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Funk heads crowded leaderboard

CHASKA, Minn. -- Fred Funk was reluctant to leave Hazeltine
National Golf Club when the storm arrived. He was holing every
putt, slapping every hand, leading the PGA Championship and having
the time of his life.

Wait until he sees what's in store when he comes back.

The forecast calls for strong wind, with gusts that could
approach 40 mph.

Play was supposed to resume at 8:30 a.m. ET on Saturday, but it was pushed back
two hours because the course wasn't ready. Hazeltine got 3 inches
of rain in a three-hour period Friday night, and not even the
raging wind Saturday morning could dry it out quickly.

''I think par will be about 78,'' Funk said Friday.

Making it even tougher are the cast of characters behind him -- a
collection of major championship winners, including Tiger Woods.

''I'm just trying to have a really good time and enjoy the
moment, however long this lasts,'' said Funk, a 46-year-old with
five PGA Tour victories, none of them even close to resembling a
major. ''If it last all the way to the end of Sunday, that's
great.''

The first step is finishing off the second round.

Funk charged up the galleries with one birdie after another,
including one on the 636-yard third hole that put him at 8 under.
He made his only bogey on No. 4, hitting out of the bunker to 3
feet and missing the putt.

Then, the siren sounded to stop play and Funk's day in the sun
was over.

He was at 7-under par and has five holes to play when Funk and
40 others return to the course at 7:30 a.m. Saturday to finish the
round.

Already in the clubhouse are Mark Calcavecchia, Retief Goosen,
Justin Leonard and Rich Beem, all of them at 6-under 138. Lurking
is Woods, who put together an early charge and was at 3 under with
two holes to play. Ernie Els was another stroke behind.

''I'm not going to back down,'' Funk said.

Such confidence comes from a strong-but-short game and his knack
for holing just about every putt. Perspective comes from an older
brother, 57-year-old Bernie Funk, back in Ponte Vedra Beach, Fla.,
who recently decided to seek help for a drinking problem.

''I'm so proud of him,'' Funk said. ''It's been very emotional,
and I've been using him a strength, because he showed a lot of
strength to do what he's doing. If I end up not playing well, it's
not because I'm scared. I'm going to go out there and give it my
all.''

It certainly showed.

Funk swung the putter like a baseball bat when putts stopped
short of the hole, pumped his fist and doffed his cap when they
dropped for birdie, and exchanged high-fives to everyone along the
way.

''I was having fun,'' he said. ''I was enjoying being in the
lead at the PGA.''

Can he stay there?

Someone asked Funk if a 46-year-old journeyman with a reputation
for not being able to hit the ball out of his shadow (136th in driving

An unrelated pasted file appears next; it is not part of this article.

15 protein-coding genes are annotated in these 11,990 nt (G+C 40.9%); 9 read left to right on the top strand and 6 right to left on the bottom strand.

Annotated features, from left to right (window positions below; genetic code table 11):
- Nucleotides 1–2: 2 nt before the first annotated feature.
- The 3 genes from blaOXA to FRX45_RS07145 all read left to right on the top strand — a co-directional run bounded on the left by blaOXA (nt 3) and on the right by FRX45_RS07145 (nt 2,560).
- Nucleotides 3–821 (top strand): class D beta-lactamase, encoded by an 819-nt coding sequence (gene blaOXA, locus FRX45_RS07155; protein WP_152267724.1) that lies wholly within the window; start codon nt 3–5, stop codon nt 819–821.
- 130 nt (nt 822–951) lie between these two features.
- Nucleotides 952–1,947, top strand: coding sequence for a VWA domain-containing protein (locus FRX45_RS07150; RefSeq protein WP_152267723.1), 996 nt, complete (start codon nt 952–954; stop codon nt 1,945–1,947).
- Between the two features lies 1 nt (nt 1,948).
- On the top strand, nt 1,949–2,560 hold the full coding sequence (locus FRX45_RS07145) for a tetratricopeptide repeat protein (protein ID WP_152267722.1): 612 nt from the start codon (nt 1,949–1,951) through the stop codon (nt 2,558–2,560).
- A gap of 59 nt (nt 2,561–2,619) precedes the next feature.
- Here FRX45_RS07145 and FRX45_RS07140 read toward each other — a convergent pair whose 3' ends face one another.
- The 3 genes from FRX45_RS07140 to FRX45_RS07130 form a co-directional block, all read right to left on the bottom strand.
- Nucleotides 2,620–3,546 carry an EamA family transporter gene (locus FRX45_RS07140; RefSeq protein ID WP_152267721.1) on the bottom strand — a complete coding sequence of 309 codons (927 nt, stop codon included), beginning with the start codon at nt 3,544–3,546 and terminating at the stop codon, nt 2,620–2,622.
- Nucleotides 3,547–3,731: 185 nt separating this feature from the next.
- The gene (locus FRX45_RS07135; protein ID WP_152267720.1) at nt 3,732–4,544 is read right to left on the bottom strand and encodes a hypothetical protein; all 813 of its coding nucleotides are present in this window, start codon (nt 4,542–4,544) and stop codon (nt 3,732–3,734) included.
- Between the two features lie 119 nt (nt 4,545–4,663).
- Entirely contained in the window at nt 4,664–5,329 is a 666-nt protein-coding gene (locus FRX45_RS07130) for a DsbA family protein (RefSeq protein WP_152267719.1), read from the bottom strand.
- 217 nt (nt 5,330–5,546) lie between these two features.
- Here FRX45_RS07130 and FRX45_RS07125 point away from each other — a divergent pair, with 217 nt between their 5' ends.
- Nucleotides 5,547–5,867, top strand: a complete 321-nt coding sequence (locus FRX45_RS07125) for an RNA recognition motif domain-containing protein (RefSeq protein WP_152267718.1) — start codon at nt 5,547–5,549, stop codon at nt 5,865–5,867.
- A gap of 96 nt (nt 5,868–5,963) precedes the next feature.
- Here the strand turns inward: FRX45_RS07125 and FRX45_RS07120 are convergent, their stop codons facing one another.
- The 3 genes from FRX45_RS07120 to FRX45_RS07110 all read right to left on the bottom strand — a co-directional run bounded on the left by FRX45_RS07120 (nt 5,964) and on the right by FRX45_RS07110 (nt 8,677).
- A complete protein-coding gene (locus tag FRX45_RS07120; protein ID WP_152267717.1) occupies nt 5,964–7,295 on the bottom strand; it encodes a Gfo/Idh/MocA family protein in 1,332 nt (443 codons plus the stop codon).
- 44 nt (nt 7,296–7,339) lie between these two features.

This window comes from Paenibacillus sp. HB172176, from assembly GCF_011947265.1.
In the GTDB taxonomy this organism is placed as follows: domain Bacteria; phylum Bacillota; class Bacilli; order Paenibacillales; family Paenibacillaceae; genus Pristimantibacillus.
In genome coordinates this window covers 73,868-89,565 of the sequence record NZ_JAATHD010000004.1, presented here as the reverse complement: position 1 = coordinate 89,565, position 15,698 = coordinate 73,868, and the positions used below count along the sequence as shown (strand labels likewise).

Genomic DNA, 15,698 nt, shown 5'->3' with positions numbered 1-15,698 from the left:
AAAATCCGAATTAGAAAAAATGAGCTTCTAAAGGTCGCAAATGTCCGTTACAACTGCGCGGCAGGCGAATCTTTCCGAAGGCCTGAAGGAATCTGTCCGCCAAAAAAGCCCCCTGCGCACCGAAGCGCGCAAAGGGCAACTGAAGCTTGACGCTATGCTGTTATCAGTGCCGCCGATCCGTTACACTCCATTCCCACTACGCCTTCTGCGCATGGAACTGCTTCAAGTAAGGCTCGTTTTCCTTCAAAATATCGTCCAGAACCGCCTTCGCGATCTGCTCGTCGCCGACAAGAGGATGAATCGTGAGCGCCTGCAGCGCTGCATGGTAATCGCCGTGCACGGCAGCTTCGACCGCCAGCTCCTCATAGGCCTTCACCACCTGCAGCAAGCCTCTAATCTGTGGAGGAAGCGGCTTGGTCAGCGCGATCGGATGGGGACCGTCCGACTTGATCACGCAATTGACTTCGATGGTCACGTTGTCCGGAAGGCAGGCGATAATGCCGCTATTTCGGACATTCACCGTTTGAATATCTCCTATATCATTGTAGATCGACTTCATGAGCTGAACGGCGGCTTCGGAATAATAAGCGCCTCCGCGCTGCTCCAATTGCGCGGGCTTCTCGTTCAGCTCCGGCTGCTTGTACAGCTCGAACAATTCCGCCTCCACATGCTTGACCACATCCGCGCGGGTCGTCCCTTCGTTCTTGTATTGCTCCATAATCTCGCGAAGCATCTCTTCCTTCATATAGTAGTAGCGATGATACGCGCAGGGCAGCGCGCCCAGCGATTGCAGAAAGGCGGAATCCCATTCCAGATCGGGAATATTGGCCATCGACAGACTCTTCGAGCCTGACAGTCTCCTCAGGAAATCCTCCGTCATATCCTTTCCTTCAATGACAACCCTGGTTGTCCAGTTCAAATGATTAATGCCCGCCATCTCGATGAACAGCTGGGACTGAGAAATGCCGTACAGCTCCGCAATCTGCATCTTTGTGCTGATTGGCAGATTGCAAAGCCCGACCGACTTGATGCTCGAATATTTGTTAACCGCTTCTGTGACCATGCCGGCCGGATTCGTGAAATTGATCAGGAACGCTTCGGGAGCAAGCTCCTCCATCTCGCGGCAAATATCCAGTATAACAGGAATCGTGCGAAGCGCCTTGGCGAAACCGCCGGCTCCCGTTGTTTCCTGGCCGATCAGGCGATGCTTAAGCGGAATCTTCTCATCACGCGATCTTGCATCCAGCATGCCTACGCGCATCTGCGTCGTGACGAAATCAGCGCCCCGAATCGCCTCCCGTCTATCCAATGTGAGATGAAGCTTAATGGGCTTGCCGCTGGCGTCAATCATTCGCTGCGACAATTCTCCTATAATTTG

distance at 275.2 yards) can really win the PGA Championship.

''I'm playing good right now, putting well, scoring,'' Funk
said. ''If I continue to do that, yeah, I can sneak in one on this
kind of golf course, if all the stars line up.''

The stars already are lining up behind him.

That includes Woods.

The winner of the Masters and U.S. Open, Woods swiftly moved
into contention with a burst of birdies -- a tee shot into 2 feet on
No. 4, a 15-footer on the next hole and a two-putt birdie on the
par-5 seventh.

He wasn't immune to blustery conditions late Friday afternoon,
leaving his tee shot on the par-3 13th some 60 feet short and
taking three putts for bogey.

Goosen, the U.S. Open champion last year, chipped in for birdie
on the 18th for his second straight 69. Calcavecchia ('89 British
Open) went at every pin and made it pay off for a 68. Leonard ('97
British Open) made five birdies in a 10-hole stretch for a 66,
matching the lowest competitive round at Hazeltine.

Joining them was the happy-go-lucky Beem, who hit out of the
trees and into the slope on the 18th green, the ball stopping 4
feet away for his eighth birdie of his round of 66.

''If I had missed the cut this week, it would not have been a
big deal, not a blow to my ego at all,'' said Beem, a former stereo
salesman. ''I'm still new to the ballgame. I'd like to find out how
good I can get.''

The usual contenders were nowhere to be found.

Phil Mickelson made double bogey on his final hole for a 72 and
narrowly made the cut, although he'll likely spend the next eight
months contemplating another year gone by without a major.

David Duval couldn't find the fairway and shot 77. Sergio Garcia
charged and retreated and wound up with a 73. All of them were at
4-over 146.

Beem is showing plenty of game this week.

He has better stuff than his pedigree might indicate,
fundamentally sound in all aspects and only lately showing some
results. His victory two weeks ago at the International was his
second on the PGA Tour, and perhaps a major is the next step.

''I'm just as surprised as you all that I'm sitting here,'' Beem
said. ''What I'm not surprised is that I'm playing well. I know
I've got some game, but at the same time, this is a major and I
haven't really done anything in the majors yet.''

Considering this is only his fourth major and he had made only
one cut (tie for 70th in the '99 PGA Championship), that would be a
fair assessment.

No debating his outlook on the weekend, either.

''I don't know exactly what's going to happen tomorrow, but it's
going to be fun,'' Beem said. ''Unless I shoot 90. Then it won't be
fun.''

Unless the wind blows like it did at Muirfield in the third
round last month. Then, 90 might not be so bad.

''People like seeing train wrecks,'' Funk said. ''You're going
to see some train wrecks when you have this. Everybody is going to
be struggling in it.''